China warming to TPP, bi-partisan NZ approach vital, says Groser
By Pattrick Smellie
Oct. 16 (BusinessDesk) – New Zealand risks an error of historic proportions if opposition to the Trans-Pacific Partnership sees the country left out of a trade deal that will almost certainly encompass China in due course, Trade Minister Tim Groser has told a China Business Summit in Auckland.
He also warned the New Zealand bureaucracy needs to lift its game to deepen the services it offers to support the burgeoning trade relationship with China and to improve Chinese language skills.
With Fonterra’s whey protein concentrate botulism false alarm still fresh in the minds of both Chinese and New Zealanders, Groser stressed expressions of trust in both the New Zealand government and Fonterra during last week’s APEC and East Asian Economic Summits in Indonesia.
However, unless there was cross-party support for engagement on trade liberalisation, it was likely New Zealand risked losing the platform it had built with China, which has included such unusual initiatives as the creation a free trade compact with Taiwan.
Referring carefully throughout his speech to Taiwan as Chinese Taipei, Groser said the tripling of growth with China since a Labour-led government signed the China free trade agreement in 2008 was in part based on years of engagement and strict application of a “one China policy”, which accepts Taiwan will eventually become part of China again.
In an allusion to signs the Labour Party is less committed to its traditional bi-partisan support for free trade agreements, Groser said New Zealand was “clearly as well placed as any people on the planet to benefit from these huge geo-strategic shifts, provided as always, we make the right choices.”
That was particularly important since opposition to globalisation was likely to intensify with the newly identified trend of “hyper-globalisation”.
“In some political corners of New Zealand, the very word ‘globalisation’ evokes fear and anguish,” said Groser. “God knows what ‘hyperglobalisation’ will do to their minds.
“But whether we call it globalisation or hyperglobalisation, it is not a disease that you catch, it is a choice that you make. Nor is it a choice that political parties can make and then delude themselves that settles it for New Zealanders. This is a world of unparalleled choice and opportunity, including the mobility no longer just of capital, but of labour and above all, ideas.”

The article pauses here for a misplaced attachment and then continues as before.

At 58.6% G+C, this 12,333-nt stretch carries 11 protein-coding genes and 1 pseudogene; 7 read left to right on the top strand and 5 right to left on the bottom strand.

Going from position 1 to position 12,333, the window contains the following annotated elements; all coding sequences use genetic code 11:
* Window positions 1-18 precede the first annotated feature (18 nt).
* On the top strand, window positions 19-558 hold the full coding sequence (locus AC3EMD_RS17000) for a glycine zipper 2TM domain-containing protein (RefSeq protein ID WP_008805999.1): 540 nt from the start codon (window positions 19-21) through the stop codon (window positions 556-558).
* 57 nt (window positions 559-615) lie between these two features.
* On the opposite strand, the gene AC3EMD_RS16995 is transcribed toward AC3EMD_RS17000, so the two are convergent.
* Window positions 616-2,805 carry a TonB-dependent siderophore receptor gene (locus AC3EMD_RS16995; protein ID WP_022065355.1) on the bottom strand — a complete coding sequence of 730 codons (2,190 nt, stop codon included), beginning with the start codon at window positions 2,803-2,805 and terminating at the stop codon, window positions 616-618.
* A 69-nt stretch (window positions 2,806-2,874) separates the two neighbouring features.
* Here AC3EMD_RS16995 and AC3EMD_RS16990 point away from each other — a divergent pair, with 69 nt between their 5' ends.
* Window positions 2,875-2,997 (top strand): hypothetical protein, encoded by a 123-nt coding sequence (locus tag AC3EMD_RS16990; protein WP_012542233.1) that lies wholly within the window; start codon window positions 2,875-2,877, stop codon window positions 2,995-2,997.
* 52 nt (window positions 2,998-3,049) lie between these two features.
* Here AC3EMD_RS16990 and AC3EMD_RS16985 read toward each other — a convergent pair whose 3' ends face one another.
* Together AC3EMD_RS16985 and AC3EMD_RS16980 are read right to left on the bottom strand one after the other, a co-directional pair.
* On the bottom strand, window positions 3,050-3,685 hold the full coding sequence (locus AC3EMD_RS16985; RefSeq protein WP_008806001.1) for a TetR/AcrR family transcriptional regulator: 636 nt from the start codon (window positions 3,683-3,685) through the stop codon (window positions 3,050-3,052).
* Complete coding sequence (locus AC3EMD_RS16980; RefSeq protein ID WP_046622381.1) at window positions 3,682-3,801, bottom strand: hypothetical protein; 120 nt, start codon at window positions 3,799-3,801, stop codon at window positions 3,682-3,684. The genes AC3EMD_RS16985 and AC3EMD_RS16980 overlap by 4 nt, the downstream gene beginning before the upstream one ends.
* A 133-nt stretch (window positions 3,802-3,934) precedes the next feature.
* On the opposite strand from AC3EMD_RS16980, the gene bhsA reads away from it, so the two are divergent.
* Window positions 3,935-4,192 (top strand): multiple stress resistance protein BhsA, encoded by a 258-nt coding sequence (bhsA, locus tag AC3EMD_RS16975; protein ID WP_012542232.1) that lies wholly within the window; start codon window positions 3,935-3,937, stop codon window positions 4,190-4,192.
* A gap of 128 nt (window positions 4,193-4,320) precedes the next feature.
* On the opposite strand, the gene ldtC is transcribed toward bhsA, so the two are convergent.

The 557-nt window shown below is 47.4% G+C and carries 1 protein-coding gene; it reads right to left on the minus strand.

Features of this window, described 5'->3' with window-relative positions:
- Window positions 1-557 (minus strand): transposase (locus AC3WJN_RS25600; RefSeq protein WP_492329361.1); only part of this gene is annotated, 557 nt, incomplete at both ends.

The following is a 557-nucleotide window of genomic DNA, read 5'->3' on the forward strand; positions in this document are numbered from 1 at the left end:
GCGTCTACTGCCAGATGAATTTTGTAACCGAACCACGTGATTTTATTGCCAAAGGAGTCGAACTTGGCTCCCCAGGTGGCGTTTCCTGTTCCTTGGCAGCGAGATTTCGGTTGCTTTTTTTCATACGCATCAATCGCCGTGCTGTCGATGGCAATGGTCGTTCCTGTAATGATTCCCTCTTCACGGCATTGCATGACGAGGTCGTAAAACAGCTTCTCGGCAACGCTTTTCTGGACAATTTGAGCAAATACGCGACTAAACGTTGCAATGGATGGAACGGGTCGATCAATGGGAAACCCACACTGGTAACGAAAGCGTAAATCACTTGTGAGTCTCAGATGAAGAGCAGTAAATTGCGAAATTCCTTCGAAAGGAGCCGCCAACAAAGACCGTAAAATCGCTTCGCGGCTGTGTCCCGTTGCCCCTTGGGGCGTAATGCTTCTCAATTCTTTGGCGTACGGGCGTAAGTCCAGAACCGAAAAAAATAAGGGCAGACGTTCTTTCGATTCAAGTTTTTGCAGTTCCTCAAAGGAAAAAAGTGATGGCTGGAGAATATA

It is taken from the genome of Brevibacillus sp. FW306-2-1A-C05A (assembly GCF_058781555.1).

Groser suggested also there are “increasing signs … that China is becoming increasingly positive towards TPP”, the Trans-Pacific Partnership free trade negotiation, which current does not include China.
While it was “deeply improbable that any country will now join” the 12 TPP countries as they push to close a deal, he said. “But the whole point of TPP was to act as a building block for an entire Asia-Pacific zone of trade and economic integration. That, by definition, could not happen without the eventual involvement of China whether literally in TPP or some logical extension of it.
“And some people in NZ think we should opt out of TPP? It beggars belief, frankly,” Groser said. “New Zealand must be part of TPP. To stay outside would be an historical mistake of immense strategic significance.”
On the Fonterra botulism scare, Groser noted “the President of China used a very deliberate formulation in his discussions at the APEC Summit with Prime Minister Key. In English, it was translated as ‘both Fonterra and the Government have adopted a positive and responsible approach’.
“We will not misinterpret this. We are perfectly well aware that there are important questions still in the minds of Chinese agencies, and no doubt in the minds of our customers. But it does give us every reason for confidence that we can work through these issues and resolve all outstanding matters.”
Further announcements on responses to prevent future recurrences would be made soon.
However, there was also a consensus that the rapid expansion of trade with China has run ahead of “NZ Inc’s capacity to service this exploding economic relationship.”
Recent moves to increase Ministry of Primary Industries staff presence in China was a response to this, but that was just a start, said Groser.
“All Government agencies with responsibilities for providing the infrastructure behind our China operation need to be asking themselves issues that are finally not political issues within the control of their Ministers – have they got the long-term human resources strategies to keep up?
“I am certain the answer for many of them is ‘no’. And I have made no secret of this both in private over the past few years and, more recently, in public.”
Language acquisition was an important element.
“A purely ‘transactional’ approach to trade ain’t going to cut it in the 21st Century. We need to nurture over the next 10 years or so a whole cohort of officials, not just in Ministry of Foreign Affairs and Trade and NZ Trade and Enterprise (who do understand this), but other agencies.
“And they need to be matched by a whole cohort of young business leaders in New Zealand companies who get this. We prospered between 1880 and 1970 in an Anglo-Saxon dominated world. This is a very different world we are entering.”